When deSitter (dS) space (“gravity funnel” space, “gravity well” space, Einstein space) gets mathematically “flattened.” elongated metrics in the “well” become compressed metrics by which it might be said that as one approaches the “bottom of the well,” what happens is “the rate of time slows down,” which is to say that light-waves and meters are most stretched (“reddening” is greatest) for light emitted from the gravity source at the bottom of the “gravity funnel.” In this Einstein space, photon redness is supposed to be maintained by shifts of metric everywhere as it moves away from the center of the well, color can’t be changed in that way, color is considered intrinsic to the photon and in this way it maintains information on the gravitational time-rate at the source.

    In contrast, when anti-deSitter space, a mound-like “anti-Einstein” space, one lacking room for a hole as the gravity generator in the center, is mathematically flattened, the shortest metrics of the space, namely the metrics at the boundary far removed from the center, are shortened even further. This is how flattened anti-deSitter space operates on light in ways “complementary” to flattened deSitter space. Most importantly, dS “reddening” is replaced with AdS “blueshifting” nearest to the center, and this “anti-reddening” effect depends upon (changes with) the observer’s location.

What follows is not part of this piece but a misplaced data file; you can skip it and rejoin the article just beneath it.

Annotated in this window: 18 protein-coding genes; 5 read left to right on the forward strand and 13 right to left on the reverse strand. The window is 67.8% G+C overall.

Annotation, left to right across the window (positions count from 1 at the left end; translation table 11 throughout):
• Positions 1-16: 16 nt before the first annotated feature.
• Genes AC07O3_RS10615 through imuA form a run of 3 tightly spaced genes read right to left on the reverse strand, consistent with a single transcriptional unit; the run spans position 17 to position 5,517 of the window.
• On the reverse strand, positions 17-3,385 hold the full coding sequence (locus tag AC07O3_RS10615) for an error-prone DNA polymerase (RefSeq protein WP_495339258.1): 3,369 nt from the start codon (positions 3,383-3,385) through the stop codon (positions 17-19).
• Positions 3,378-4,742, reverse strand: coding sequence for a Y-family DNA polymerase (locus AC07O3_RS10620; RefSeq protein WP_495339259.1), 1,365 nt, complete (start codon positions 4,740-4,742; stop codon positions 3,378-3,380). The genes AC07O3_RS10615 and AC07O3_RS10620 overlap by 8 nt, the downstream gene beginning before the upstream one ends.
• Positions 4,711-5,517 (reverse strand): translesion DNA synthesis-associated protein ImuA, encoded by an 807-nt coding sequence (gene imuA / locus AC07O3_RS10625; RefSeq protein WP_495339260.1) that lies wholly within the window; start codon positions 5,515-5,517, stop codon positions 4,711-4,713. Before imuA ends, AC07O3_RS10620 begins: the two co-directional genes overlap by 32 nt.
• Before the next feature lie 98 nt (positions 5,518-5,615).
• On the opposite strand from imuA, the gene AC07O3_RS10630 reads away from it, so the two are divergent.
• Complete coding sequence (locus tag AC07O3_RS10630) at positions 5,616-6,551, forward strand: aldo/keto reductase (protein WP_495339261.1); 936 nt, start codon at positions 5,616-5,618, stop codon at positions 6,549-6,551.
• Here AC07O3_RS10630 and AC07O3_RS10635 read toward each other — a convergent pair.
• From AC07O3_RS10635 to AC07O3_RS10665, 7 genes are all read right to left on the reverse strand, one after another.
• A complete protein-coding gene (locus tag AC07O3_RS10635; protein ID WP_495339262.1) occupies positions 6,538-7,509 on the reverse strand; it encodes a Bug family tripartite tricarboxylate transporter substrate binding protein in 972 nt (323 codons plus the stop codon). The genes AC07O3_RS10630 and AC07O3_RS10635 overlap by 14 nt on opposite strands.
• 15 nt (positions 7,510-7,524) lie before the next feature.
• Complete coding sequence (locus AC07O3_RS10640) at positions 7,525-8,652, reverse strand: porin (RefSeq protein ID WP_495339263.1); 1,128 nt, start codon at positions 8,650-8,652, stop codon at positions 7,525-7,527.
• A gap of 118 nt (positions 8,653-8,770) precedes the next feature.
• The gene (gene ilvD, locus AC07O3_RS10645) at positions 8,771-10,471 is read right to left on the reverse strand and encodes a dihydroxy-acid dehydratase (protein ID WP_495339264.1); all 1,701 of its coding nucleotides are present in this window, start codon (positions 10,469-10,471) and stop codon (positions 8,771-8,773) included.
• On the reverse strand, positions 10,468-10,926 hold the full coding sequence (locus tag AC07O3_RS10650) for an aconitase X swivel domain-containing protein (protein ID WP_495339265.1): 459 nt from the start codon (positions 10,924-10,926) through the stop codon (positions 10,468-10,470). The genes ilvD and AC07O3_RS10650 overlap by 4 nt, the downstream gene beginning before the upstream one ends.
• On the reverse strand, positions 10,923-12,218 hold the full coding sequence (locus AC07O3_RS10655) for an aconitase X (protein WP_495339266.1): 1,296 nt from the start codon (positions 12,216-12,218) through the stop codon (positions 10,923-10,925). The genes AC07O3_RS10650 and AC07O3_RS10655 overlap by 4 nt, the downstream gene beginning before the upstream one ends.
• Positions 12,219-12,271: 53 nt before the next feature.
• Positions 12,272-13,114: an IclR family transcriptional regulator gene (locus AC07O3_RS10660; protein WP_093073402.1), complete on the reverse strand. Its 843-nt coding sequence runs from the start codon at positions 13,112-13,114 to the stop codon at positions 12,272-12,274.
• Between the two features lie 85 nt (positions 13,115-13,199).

• Fixed gravity for you. | January 4, 2024 at 1:28 pm | Reply

      An interesting elaboration on these concepts, which also should not require citations, especially as this is supposed to be a friendly informal comment site where elaborations to basic physics concepts shouldn’t be considered off limits, is to suppose the rate of information conduction under gravity can be variable depending on an extent that light energy along the path of gravitational action may be excluded (my Van Flandern gravity nod). The reality appears to be that it’s unlikely to be a black-and-white issue, but it may remain a gray one, also one that may darken and contract as everything cools.